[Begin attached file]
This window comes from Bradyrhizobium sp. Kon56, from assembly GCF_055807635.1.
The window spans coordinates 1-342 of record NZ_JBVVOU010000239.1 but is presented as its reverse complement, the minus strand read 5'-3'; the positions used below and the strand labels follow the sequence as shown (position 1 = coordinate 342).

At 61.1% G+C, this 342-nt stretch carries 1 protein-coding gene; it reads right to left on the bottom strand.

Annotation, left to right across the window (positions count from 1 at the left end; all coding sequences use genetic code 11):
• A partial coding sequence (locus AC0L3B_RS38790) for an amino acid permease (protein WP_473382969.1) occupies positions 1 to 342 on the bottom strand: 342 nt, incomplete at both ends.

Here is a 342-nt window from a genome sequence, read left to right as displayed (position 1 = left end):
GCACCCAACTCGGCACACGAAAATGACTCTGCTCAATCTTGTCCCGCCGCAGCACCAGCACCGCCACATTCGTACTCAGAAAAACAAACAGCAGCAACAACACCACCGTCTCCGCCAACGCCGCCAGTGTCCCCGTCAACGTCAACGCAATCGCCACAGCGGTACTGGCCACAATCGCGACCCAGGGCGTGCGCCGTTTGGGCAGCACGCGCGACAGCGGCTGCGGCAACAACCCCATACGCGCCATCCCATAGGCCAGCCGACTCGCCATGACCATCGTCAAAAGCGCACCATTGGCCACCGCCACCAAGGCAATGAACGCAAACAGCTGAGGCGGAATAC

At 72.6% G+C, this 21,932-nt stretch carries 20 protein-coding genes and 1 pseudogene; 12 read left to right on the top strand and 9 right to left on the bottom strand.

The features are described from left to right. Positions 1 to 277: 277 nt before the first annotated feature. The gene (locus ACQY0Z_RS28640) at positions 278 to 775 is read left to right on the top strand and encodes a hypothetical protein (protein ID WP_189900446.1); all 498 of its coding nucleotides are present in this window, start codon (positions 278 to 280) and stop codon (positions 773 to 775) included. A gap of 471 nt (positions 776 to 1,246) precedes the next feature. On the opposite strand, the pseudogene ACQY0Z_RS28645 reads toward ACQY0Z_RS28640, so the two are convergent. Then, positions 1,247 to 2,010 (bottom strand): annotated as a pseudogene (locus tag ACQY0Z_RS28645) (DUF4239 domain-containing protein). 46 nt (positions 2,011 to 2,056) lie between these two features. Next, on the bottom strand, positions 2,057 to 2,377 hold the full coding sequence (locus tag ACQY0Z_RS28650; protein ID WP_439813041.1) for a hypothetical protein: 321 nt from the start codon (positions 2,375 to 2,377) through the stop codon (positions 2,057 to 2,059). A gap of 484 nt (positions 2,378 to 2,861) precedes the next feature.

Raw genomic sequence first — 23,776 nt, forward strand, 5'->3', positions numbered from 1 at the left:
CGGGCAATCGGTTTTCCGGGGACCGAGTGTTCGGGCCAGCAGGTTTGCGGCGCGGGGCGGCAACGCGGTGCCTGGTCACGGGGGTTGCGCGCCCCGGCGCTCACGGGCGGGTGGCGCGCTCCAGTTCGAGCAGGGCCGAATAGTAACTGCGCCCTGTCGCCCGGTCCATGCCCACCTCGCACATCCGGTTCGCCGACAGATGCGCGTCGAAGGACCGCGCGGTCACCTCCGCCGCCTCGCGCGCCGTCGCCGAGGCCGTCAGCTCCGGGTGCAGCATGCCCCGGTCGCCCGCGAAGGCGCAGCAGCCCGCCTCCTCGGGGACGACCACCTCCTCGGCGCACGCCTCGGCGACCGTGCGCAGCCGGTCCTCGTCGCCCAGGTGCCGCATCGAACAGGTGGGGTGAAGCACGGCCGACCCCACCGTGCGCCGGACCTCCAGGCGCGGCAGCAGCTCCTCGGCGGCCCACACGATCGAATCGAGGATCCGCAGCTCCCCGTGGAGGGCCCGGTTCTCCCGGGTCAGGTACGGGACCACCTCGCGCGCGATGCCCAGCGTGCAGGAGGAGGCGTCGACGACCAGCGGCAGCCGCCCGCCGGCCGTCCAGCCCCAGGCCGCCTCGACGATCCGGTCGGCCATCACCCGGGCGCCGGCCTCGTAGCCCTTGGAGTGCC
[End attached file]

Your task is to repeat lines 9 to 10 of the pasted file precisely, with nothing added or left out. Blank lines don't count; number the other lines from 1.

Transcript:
The features are described from left to right. Positions 1 to 277: 277 nt before the first annotated feature. The gene (locus ACQY0Z_RS28640) at positions 278 to 775 is read left to right on the top strand and encodes a hypothetical protein (protein ID WP_189900446.1); all 498 of its coding nucleotides are present in this window, start codon (positions 278 to 280) and stop codon (positions 773 to 775) included. A gap of 471 nt (positions 776 to 1,246) precedes the next feature. On the opposite strand, the pseudogene ACQY0Z_RS28645 reads toward ACQY0Z_RS28640, so the two are convergent. Then, positions 1,247 to 2,010 (bottom strand): annotated as a pseudogene (locus tag ACQY0Z_RS28645) (DUF4239 domain-containing protein). 46 nt (positions 2,011 to 2,056) lie between these two features. Next, on the bottom strand, positions 2,057 to 2,377 hold the full coding sequence (locus tag ACQY0Z_RS28650; protein ID WP_439813041.1) for a hypothetical protein: 321 nt from the start codon (positions 2,375 to 2,377) through the stop codon (positions 2,057 to 2,059). A gap of 484 nt (positions 2,378 to 2,861) precedes the next feature.

Raw genomic sequence first — 23,776 nt, forward strand, 5'->3', positions numbered from 1 at the left: